But now JD was gone, and Chris knew Buck wanted to die. Just as Chris had, when Sarah and Adam were lost to him. What right did Chris have to ask Buck to live, when Chris still didn't know himself, what his own choice would be?
Chris didn't have that right, but just the same, he would ride out now to check up on Buck, just as Buck would always do for him.
Chris arrived at the canyon rim and found Buck's horse grazing in the long grass. At first Chris saw no sign of Buck and for an instant he froze. He had been so certain that Buck would not kill himself, but could he have been wrong? But then Chris spotted his oldest friend, huddled again under the same tree, and with a sigh of relief, Chris approached him.
As he took in the sight before him, Chris couldn't stop the groan that had escaped from his lips. Buck was sitting under the tree, his dark eyes mournfully gazing at an all-too-familiar bowler hat he was holding in his lap. With dying eyes, Buck looked up at his friend, and it was then that Chris noticed the scrapes and bruises on Buck's face, and his torn shirt-sleeve, testament to his solitary climb back into the ravine. He wanted to give his friend hell for pulling a damn fool stunt like that, but he couldn't. Chris would have done the same.
Buck's eyes began to show some clarity, as he finally spoke to his old friend. Shifting his gaze to JD's bowler, he whispered, "I found it 'bout a half mile along the riverbank some rocks made up a small whirlpool in the river. It was there."
Chris sat down next to his friend and gently touched the boy's hat. He placed a comforting hand on Buck's shoulder and remained quiet. He knew his friend as well as anyone, and he knew Buck had more to say. So Chris would let Buck take his time, and he would listen.
Buck's voice was soft, and his eyes brimmed with tears. "Chris, I've spent my whole life movin' from town to town, never really takin' responsibility for anyone or anything. Hell, I've never committed to a thing workin' girls and married ladies well, you know me "
Buck looked at his friend, whose compassionate eyes told him he understood. It was true. Chris knew exactly what Buck was talking about. As long as he had known Buck, Buck had run like hell from anything even resembling commitment. The closest he had seen Buck come to taking responsibility for someone else, was with Sarah and Adam. But they weren't his sole responsibility either, they were Chris.'
But then JD came along and that's when everything changed for Buck. JD was his. Chris understood.
Buck's tears began to fall, as he continued to speak. "But JD, Chris. He got to me right down deep where I couldn't do anything about it, even if I wanted to. Before I knew what hit me, Chris I was responsible for him and that made me happy."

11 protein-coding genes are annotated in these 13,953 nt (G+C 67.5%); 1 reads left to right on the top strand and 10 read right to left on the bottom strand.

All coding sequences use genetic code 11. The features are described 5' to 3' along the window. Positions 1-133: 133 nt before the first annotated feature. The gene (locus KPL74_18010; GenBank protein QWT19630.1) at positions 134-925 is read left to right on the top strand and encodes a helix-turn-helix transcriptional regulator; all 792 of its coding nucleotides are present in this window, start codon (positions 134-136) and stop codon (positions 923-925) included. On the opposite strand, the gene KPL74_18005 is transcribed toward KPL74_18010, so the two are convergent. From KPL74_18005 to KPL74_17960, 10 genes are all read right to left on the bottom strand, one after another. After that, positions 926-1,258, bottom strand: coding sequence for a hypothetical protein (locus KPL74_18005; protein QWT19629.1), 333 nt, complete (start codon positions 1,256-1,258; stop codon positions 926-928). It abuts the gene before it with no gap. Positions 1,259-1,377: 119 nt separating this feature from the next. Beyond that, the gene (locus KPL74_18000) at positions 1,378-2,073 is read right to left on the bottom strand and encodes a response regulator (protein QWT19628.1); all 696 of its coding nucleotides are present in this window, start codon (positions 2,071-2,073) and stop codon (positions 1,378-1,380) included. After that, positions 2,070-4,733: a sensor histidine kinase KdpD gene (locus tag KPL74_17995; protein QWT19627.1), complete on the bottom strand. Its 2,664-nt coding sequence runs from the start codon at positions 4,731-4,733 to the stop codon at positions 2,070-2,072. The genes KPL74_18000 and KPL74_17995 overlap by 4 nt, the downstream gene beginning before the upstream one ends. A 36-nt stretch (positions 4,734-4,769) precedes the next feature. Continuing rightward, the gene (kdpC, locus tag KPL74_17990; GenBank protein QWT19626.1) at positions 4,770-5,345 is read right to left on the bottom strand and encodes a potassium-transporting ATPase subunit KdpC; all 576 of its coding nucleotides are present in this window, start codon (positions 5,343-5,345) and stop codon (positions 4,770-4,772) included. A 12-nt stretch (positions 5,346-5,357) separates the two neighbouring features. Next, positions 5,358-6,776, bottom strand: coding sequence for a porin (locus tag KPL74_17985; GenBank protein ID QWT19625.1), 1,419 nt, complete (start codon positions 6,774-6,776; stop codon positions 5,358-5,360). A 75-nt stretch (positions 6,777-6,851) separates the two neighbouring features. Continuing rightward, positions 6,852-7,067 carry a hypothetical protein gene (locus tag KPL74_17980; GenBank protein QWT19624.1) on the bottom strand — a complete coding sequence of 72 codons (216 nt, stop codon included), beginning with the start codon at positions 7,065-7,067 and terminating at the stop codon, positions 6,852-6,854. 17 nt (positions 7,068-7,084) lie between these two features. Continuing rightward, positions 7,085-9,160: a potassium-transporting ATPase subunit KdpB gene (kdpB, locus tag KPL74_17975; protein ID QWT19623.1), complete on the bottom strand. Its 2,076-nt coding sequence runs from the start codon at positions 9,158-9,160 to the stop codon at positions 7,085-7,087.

Buck looked at Chris with bewildered eyes. He looked so lost. "Dammit, Chris I promised to take care of him."
Chris could feel Buck quake beneath the hand he still had resting on Buck's shoulder. He maintained the contact, although he didn't know if his grieving friend would even feel it. Buck's whole body was trembling and Chris could feel Buck's struggle to regain control. As his breathing grew calmer, Buck turned again to his friend. His eyes still registered infinite pain and loss. "I failed him, Chris. I failed "
Buck's voice trailed off to nothingness. Having experienced such grief himself, Chris knew that trying to reason with his friend would be hopeless, but still, Chris couldn't stand hearing Buck punish himself like this. Chris had to try.
"Buck, how do you think JD would feel listening to you say that? Jesus, Buck! You're the best thing that ever happened to him. It's not your fault he's gone." Chris' voice was rough with emotion. "You gotta believe me, pard. JD would never blame you for this. God, Buck. I know what you're going through you know that. I lost my boy, too. Blaming ourselves won't change anything."
Buck blinked at Chris' words. I lost my boy, too. The younger man stared at his friend, realizing that Chris knew him too well. Everyone always said that Buck and JD acted like brothers, and well, they did. But that didn't mean that JD wasn't more than that to Buck. Chris did understand. Buck had lost his boy and it was killing him.
While Chris felt he still had Buck's attention, he decided to try to talk his friend into riding back with him. "Buck, everyone at home is worried about you. Come back with me. It's time."
Buck's eyes filled. "Can't go back there no more, Chris. Can't stay there. It ain't home for me. Naw, I got everything I need to take care of this job and that's all I'm gonna need."
Chris didn't want this. "Buck "
Buck shakily stood up and faced his friend. He was still clutching JD's bowler. "Chris, I've made up my mind. I'm gonna stay here, by myself for a bit. Come three in the morning, I'll meet y'all at Baker Pass. That'll keep us on track for the meet. Tell everyone not to worry ole Buck's fine."
With those final words, Buck Wilmington turned and walked away from his oldest friend.